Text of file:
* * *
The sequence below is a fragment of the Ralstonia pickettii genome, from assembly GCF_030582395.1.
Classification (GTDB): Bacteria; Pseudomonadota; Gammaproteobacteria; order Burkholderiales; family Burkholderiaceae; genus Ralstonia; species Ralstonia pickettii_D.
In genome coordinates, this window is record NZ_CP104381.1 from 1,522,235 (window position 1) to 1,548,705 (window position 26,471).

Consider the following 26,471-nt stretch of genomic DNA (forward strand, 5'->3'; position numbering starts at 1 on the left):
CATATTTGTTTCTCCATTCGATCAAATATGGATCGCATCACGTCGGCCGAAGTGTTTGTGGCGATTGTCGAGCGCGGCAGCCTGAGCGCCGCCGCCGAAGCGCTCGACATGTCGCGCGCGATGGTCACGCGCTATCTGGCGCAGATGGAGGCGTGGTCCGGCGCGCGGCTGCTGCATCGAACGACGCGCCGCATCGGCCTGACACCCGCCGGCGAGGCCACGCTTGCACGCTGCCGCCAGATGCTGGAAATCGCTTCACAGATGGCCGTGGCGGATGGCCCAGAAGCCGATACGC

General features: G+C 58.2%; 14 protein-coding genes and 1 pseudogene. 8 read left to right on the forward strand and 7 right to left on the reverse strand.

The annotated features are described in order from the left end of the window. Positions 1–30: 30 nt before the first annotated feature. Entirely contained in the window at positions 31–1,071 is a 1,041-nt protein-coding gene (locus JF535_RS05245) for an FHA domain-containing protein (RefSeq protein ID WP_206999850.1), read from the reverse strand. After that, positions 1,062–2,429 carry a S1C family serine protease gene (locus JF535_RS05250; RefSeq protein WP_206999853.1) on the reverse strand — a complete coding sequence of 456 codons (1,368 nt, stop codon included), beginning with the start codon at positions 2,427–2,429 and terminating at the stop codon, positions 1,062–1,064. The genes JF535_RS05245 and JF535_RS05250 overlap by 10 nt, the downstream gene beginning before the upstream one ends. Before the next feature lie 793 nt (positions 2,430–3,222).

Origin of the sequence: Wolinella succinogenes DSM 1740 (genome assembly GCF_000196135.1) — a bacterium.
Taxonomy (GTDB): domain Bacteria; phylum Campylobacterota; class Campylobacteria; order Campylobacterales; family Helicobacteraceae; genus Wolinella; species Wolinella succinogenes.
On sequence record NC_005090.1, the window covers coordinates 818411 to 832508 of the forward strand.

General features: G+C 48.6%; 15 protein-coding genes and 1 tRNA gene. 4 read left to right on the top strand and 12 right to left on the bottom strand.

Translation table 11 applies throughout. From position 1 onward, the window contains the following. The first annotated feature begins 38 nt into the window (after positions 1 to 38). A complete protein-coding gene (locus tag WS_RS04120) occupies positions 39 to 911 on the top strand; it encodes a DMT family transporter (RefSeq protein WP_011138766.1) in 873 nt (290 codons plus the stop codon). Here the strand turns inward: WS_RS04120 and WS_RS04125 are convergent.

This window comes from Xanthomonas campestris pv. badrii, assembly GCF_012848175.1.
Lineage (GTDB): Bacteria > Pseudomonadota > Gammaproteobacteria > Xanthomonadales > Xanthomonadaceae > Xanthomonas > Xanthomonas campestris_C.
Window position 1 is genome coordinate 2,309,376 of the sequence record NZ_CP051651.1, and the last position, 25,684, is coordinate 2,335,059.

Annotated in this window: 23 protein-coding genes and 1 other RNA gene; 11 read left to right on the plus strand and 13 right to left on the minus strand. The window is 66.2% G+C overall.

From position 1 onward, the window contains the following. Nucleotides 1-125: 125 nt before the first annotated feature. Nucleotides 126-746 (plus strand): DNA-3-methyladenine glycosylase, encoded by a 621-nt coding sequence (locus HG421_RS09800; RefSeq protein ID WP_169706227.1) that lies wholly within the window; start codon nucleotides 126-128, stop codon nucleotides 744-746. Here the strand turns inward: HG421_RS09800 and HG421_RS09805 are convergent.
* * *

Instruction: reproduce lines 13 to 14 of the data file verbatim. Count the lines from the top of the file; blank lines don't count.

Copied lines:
This window comes from Xanthomonas campestris pv. badrii, assembly GCF_012848175.1.
Lineage (GTDB): Bacteria > Pseudomonadota > Gammaproteobacteria > Xanthomonadales > Xanthomonadaceae > Xanthomonas > Xanthomonas campestris_C.